# Daily Coding Puzzles

### Ali Spittel γ»2 min read

I think a lot of people know this at this point, but I love writing code. To wake myself up in the morning and get my brain running, I normally solve a code puzzle first thing when I get to work.

I normally find these on Project Euler, CodeWars, or HackerRank -- though I'm totally open to suggestions if anybody has a really good alternate resource! I really love the problem-solving nature of these code challenges, and how I can sometimes can come up with really cool out of the box solutions to them. I do feel like they help me become a stronger programmer, and an added bonus is that if I am interviewing at the time a lot of interview questions are similar to these (for better or for worse).

Since I'm already doing these every day, I thought it would be really cool to share my results on social media to keep me accountable and to see how other people solve the same problem. I normally solve these challenges in Python or JavaScript, but other people have been posting in Ruby, Rust, Ramda, and Clojure so far (which is so cool to see!). Some of them I have solved before at some point, so I post multiple answers in different languages or my refactors!

If you would like to follow along and post your own solutions (or just see other people's), follow me on Twitter or I've been using the hashtag #CodingPuzzle on them, so you could follow there instead! I normally post in between 8 and 9 AM EST since that is normally when I get to work! It's also led to some interesting discussions on efficiency and the strengths of different programming languages for solving these types of problems! These problems are also a variety of difficulties, so if one day's problem is too hard, still follow the next day for a new one!

To get started, today's problem was Project Euler Problem 2: Even Fibonacci Numbers: Each new term in the Fibonacci sequence is generated by adding the previous two terms. Find the sum of the even-valued terms. Please post your answer here!

Ali Spittel π@aspittel#CodingPuzzle day 4: Even Fibonacci Numbers

Each new term in the Fibonacci sequence is generated by adding the previous two terms. find the sum of the even-valued terms.

projecteuler.net/problem=212:13 PM - 10 Jul 2018

If you want to catch up on the previous ones, they were:

Ali Spittel π@aspittel#CodingPuzzle day 3:

Stop gninnipS My sdroW!

Write a function that takes in a string of one or more words, and returns the same string, but with all five or more letter words reversed.

From codewars.com/kata/stop-gninβ¦13:00 PM - 09 Jul 2018

Ali Spittel π@aspittel#CodingPuzzle day 2: Stacks: Balanced Brackets

Given strings of brackets, determine whether each sequence of brackets is balanced. If a string is balanced, print YES on a new line; otherwise, print NO on a new line.

hackerrank.com/challenges/ctcβ¦12:30 PM - 06 Jul 2018

Ali Spittel π@aspittel#CodingPuzzle day 1: Simple Pig Latin

"Move the first letter of each word to the end of it, then add "ay" to the end of the word. Leave punctuation marks untouched."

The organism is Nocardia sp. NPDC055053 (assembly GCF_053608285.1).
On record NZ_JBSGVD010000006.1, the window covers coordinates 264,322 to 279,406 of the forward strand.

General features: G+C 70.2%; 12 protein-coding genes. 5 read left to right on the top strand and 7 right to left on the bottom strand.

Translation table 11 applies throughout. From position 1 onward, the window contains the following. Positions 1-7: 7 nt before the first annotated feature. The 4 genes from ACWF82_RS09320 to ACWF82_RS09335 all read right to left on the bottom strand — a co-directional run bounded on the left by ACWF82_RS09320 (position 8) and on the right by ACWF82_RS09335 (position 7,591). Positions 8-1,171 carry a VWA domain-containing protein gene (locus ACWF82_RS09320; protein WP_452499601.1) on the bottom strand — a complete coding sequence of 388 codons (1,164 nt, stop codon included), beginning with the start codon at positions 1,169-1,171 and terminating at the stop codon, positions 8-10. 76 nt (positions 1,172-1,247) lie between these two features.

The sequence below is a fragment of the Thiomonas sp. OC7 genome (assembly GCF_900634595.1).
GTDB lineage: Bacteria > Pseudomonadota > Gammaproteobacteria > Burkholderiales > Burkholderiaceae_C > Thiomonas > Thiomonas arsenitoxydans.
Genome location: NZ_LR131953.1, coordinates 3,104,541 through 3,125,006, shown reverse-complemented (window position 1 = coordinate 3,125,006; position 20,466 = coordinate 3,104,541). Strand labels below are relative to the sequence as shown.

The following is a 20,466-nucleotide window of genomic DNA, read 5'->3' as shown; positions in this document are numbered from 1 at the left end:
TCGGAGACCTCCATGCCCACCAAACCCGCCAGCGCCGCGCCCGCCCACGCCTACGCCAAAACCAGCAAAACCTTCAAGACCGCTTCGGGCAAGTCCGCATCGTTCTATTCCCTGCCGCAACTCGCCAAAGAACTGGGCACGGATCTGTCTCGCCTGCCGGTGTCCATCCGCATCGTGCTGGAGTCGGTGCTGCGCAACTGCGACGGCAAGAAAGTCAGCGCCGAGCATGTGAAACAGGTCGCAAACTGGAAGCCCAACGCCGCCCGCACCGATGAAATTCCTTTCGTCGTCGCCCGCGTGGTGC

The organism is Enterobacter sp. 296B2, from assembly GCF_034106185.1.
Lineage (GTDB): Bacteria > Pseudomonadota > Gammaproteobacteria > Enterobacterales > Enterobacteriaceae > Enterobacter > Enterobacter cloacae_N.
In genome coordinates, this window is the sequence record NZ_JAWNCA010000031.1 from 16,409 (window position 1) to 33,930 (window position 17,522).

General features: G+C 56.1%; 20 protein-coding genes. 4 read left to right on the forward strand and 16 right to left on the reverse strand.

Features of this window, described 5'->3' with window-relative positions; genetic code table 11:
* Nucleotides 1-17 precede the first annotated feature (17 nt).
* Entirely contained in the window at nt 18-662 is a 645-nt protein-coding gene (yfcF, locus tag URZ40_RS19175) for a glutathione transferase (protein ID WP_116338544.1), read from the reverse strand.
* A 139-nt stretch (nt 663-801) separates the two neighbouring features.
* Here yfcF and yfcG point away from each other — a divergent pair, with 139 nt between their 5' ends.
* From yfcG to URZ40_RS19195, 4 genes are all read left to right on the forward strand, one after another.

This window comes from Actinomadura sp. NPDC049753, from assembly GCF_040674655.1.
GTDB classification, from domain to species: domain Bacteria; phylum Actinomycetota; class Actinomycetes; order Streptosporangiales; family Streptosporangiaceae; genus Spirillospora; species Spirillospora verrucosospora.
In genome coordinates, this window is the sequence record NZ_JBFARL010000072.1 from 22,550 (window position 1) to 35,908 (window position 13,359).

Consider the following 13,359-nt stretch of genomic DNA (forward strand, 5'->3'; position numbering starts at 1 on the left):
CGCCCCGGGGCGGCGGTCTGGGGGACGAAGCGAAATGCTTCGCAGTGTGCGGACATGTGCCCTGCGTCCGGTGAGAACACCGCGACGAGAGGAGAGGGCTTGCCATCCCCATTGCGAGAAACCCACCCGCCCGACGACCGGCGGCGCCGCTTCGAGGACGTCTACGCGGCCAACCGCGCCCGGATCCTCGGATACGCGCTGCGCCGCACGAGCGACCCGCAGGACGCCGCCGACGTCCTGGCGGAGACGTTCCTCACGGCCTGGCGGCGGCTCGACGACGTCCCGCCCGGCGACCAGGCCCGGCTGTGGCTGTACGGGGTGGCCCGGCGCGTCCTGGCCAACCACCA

From codewars.com/kata/simple-piβ¦12:31 PM - 05 Jul 2018

Hope to see your answers!

Day 4Okay, just pipe the number of even terms you want into STDIN (an input of 4 will display the sum of the first 4

eventerms of fibonacci) and you're good to go.Befunge 93:

Kind of disappointed as this solution uses get and put and therefore is less... "fungical"? but trying to do this all on a single stack got away from me.

A Funge++ solution might look more elegant...

Here we go, MUCH happier with this Funge++ solution:

Just to show, Day 3 in C, Time: O(n), Space: O(1), the result is processed in place. Of course,

this oneonly works with ASCIIβ¦Quick subquiz for anyone actually reading this: under what circumstances will this program crash or exhibit undefined behaviour?

Awesome, thanks for sharing. π If you have any interest in learning about bioinformatics (genetics, DNA, inheritance, and the data analysis surrounding it) rosalind.info is a really good site with quite a few puzzles!

These are awesome! Definitely adding them to the rotation

Awesome !

Unfortunately I don't have twitter.. but here are my answers:

Day 1Day 2Pretty sure it can be waaaay better

Day 3Day 4Day 4 (Project Euler #2) has been already proposed by @peter : dev.to/peter/project-euler-2---eve...

I gave my answer there π

Others here have proposed pretty good solutions for the other three, but my answer to the fourth problem is distinctively different IMO.

## Day 1

Time: O(n), Space: O(n)

## Day 2

Time: O(n), Space: O(n)

## Day 3

Time: O(n), Space: O(n)

## Day 4

Time: O(n), Space: O(1)

Nice exercise, this also shows how clumsy JS is when dealing with string data. Everything has to be converted to and from arrays. And these exercises do not work with non-BMP Unicode characters, but that was not in the requirement ;)

Thanks for this, Ali. Another source of good programming puzzles is the Daily Programmer subreddit . The tasks are categorized as easy, intermediate and hard and there is a good discussion on how the solutions can be improved.

It's only JS and really hacky, but I've come to like alf.nu.

Oh awesome! Definitely adding those to the rotation -- I like the RegEx series because I don't like writing them so I should get more practice in!

You can try this one:

codingame.com/servlet/urlinvite?u=...

Add me as a friend!!